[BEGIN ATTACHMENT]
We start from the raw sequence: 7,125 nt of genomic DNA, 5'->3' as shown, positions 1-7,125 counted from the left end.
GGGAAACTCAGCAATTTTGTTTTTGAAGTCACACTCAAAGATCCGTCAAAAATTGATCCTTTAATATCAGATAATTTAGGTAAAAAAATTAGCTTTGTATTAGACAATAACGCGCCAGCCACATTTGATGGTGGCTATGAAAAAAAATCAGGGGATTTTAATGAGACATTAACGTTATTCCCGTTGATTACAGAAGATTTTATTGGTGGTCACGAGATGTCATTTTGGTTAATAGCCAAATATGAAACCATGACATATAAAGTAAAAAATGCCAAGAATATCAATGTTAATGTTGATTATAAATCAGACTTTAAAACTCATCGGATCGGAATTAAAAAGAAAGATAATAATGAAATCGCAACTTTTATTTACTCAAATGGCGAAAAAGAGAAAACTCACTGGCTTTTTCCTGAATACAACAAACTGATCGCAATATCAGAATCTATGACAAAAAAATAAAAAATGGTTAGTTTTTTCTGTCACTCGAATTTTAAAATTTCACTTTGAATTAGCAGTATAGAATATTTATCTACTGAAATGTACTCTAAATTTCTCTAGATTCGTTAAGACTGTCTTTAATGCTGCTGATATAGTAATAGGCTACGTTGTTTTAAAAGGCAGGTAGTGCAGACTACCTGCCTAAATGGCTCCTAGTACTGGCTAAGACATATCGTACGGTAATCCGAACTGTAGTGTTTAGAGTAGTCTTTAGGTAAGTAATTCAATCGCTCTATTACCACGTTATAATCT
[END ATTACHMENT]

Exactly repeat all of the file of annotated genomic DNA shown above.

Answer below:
We start from the raw sequence: 7,125 nt of genomic DNA, 5'->3' as shown, positions 1-7,125 counted from the left end.
GGGAAACTCAGCAATTTTGTTTTTGAAGTCACACTCAAAGATCCGTCAAAAATTGATCCTTTAATATCAGATAATTTAGGTAAAAAAATTAGCTTTGTATTAGACAATAACGCGCCAGCCACATTTGATGGTGGCTATGAAAAAAAATCAGGGGATTTTAATGAGACATTAACGTTATTCCCGTTGATTACAGAAGATTTTATTGGTGGTCACGAGATGTCATTTTGGTTAATAGCCAAATATGAAACCATGACATATAAAGTAAAAAATGCCAAGAATATCAATGTTAATGTTGATTATAAATCAGACTTTAAAACTCATCGGATCGGAATTAAAAAGAAAGATAATAATGAAATCGCAACTTTTATTTACTCAAATGGCGAAAAAGAGAAAACTCACTGGCTTTTTCCTGAATACAACAAACTGATCGCAATATCAGAATCTATGACAAAAAAATAAAAAATGGTTAGTTTTTTCTGTCACTCGAATTTTAAAATTTCACTTTGAATTAGCAGTATAGAATATTTATCTACTGAAATGTACTCTAAATTTCTCTAGATTCGTTAAGACTGTCTTTAATGCTGCTGATATAGTAATAGGCTACGTTGTTTTAAAAGGCAGGTAGTGCAGACTACCTGCCTAAATGGCTCCTAGTACTGGCTAAGACATATCGTACGGTAATCCGAACTGTAGTGTTTAGAGTAGTCTTTAGGTAAGTAATTCAATCGCTCTATTACCACGTTATAATCT